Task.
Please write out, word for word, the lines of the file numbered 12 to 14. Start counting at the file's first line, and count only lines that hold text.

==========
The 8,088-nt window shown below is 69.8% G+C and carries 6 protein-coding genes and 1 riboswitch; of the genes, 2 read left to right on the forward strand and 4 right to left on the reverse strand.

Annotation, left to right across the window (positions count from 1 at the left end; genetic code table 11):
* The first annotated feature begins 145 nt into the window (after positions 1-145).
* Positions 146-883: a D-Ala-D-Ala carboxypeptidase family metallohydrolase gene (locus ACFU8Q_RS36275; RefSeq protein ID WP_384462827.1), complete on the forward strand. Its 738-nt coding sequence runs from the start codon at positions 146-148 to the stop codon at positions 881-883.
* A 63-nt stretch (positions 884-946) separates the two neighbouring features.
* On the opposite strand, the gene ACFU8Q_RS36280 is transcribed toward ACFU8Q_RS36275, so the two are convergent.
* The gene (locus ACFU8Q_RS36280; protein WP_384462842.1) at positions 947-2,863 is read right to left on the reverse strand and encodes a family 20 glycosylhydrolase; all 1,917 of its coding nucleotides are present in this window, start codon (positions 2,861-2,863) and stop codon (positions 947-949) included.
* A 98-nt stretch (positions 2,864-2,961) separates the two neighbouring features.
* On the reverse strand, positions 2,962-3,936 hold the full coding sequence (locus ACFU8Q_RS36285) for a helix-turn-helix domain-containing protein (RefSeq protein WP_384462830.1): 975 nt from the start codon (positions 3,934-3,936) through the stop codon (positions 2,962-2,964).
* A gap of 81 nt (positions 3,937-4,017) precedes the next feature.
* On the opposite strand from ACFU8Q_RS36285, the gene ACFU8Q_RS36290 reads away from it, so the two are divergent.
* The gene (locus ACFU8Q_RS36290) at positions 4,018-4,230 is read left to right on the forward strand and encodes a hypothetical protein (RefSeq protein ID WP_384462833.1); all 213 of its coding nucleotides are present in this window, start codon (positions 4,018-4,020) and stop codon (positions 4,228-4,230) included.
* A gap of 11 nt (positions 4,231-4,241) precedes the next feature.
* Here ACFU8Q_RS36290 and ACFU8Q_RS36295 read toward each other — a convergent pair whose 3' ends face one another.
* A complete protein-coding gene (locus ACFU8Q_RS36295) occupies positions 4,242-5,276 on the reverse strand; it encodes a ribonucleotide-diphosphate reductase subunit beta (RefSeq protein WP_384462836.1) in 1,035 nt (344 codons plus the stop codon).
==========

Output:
* The gene (locus ACFU8Q_RS36290) at positions 4,018-4,230 is read left to right on the forward strand and encodes a hypothetical protein (RefSeq protein ID WP_384462833.1); all 213 of its coding nucleotides are present in this window, start codon (positions 4,018-4,020) and stop codon (positions 4,228-4,230) included.
* A gap of 11 nt (positions 4,231-4,241) precedes the next feature.
* Here ACFU8Q_RS36290 and ACFU8Q_RS36295 read toward each other — a convergent pair whose 3' ends face one another.